Hepatocyte Stress Increases Expression of Yes-Associated Protein and Transcriptional Coactivator With PDZ-Binding Motif in Hepatocytes to Promote Parenchymal Inflammation and Fibrosis

Hepatology. 2020 May;71(5):1813-1830. doi: 10.1002/hep.30928. Epub 2020 Jan 3.

Abstract

Background and aims: Activated hepatocytes are hypothesized to be a major source of signals that drive cirrhosis, but the biochemical pathways that convert hepatocytes into such a state are unclear. We examined the role of the Hippo pathway transcriptional coactivators Yes-associated protein (YAP) and transcriptional coactivator with PDZ-binding motif (TAZ) in hepatocytes to facilitate cell-cell interactions that stimulate liver inflammation and fibrosis.

Approach and results: Using a variety of genetic, metabolic, and liver injury models in mice, we manipulated Hippo signaling in hepatocytes and examined its effects in nonparenchymal cells to promote liver inflammation and fibrosis. YAP-expressing hepatocytes rapidly and potently activate the expression of proteins that promote fibrosis (collagen type I alpha 1 chain, tissue inhibitor of metalloproteinase 1, platelet-derived growth factor c, transforming growth factor β2) and inflammation (tumor necrosis factor, interleukin 1β). They stimulate expansion of myofibroblasts and immune cells, followed by aggressive liver fibrosis. In contrast, hepatocyte-specific YAP and YAP/TAZ knockouts exhibit limited myofibroblast expansion, less inflammation, and decreased fibrosis after CCl4 injury despite a similar degree of necrosis as controls. We identified cellular communication network factor 1 (CYR61) as a chemokine that is up-regulated by hepatocytes during liver injury but is expressed at significantly lower levels in mice with hepatocyte-specific deletion of YAP or TAZ. Gain-of-function and loss-of-function experiments with CYR61 in vivo point to it being a key chemokine controlling liver fibrosis and inflammation in the context of YAP/TAZ. There is a direct correlation between levels of YAP/TAZ and CYR61 in liver tissues of patients with high-grade nonalcoholic steatohepatitis.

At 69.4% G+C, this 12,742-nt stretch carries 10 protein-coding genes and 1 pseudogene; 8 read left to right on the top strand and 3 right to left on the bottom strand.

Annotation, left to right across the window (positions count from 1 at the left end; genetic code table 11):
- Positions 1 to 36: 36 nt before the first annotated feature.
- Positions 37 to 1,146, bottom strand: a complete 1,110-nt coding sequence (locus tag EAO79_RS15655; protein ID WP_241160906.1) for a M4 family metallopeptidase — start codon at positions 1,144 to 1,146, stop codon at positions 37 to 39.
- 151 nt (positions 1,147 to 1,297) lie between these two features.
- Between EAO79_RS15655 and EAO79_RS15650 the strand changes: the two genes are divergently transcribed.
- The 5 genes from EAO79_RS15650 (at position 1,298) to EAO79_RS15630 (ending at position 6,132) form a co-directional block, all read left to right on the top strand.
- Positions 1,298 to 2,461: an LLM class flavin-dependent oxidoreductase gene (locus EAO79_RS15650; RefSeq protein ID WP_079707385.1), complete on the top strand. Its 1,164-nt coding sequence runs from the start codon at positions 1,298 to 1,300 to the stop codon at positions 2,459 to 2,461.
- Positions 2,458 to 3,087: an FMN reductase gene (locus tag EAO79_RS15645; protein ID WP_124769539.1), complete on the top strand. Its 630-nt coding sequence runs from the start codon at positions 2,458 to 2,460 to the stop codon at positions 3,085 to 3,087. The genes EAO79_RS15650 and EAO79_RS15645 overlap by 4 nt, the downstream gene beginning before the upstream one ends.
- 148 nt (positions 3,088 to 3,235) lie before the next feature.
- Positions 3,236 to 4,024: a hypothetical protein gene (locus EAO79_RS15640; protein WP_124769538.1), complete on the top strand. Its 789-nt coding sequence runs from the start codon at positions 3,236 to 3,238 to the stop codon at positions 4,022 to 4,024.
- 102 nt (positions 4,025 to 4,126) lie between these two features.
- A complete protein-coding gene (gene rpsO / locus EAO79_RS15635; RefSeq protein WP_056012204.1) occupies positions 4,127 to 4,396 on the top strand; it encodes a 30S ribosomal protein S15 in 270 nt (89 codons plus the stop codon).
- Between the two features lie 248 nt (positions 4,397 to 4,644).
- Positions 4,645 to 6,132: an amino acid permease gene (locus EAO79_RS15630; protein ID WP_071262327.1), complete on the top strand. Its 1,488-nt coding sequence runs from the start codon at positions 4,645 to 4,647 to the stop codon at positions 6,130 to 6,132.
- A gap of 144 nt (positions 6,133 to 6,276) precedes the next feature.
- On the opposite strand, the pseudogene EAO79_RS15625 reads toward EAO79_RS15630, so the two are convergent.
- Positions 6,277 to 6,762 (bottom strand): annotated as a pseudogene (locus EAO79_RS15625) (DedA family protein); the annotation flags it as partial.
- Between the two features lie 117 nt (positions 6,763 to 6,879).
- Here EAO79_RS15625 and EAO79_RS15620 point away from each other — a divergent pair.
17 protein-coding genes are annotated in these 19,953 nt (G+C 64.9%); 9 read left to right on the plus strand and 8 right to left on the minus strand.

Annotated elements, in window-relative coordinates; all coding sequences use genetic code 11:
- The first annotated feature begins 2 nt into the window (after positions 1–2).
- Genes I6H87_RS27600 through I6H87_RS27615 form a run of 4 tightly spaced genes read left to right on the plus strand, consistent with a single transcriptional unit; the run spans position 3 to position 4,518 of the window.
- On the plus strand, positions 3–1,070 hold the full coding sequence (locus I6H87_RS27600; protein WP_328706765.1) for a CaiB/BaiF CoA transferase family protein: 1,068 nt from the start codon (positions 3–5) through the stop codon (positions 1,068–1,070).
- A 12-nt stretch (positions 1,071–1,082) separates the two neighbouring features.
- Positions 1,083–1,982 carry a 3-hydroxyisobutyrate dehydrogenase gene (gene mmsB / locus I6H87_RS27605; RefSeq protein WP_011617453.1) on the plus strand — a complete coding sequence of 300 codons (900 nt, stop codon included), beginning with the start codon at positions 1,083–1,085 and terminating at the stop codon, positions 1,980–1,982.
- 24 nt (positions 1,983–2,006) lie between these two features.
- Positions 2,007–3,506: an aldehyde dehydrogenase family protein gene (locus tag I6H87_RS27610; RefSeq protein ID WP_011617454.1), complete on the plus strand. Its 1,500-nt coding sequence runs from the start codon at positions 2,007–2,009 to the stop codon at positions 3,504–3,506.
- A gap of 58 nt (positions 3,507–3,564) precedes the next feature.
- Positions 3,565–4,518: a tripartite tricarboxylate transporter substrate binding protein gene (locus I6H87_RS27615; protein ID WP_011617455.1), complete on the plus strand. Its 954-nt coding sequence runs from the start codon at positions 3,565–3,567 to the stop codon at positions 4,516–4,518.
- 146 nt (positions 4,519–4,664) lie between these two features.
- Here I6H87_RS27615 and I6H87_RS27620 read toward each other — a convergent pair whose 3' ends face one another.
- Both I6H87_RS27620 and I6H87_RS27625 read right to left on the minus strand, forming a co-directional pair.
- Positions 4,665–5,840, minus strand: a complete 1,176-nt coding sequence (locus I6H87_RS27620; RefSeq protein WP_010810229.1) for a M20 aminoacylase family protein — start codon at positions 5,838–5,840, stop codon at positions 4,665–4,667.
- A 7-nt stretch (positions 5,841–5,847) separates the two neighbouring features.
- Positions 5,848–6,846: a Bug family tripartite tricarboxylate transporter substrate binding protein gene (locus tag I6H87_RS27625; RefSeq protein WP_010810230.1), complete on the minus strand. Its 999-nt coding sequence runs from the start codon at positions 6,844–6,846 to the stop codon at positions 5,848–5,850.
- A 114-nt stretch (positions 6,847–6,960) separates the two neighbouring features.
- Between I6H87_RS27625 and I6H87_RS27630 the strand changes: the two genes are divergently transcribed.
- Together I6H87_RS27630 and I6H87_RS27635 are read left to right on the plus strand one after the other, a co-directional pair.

Conclusions: Liver injury in mice and humans increases levels of YAP/TAZ/CYR61 in hepatocytes, thus attracting macrophages to the liver to promote inflammation and fibrosis.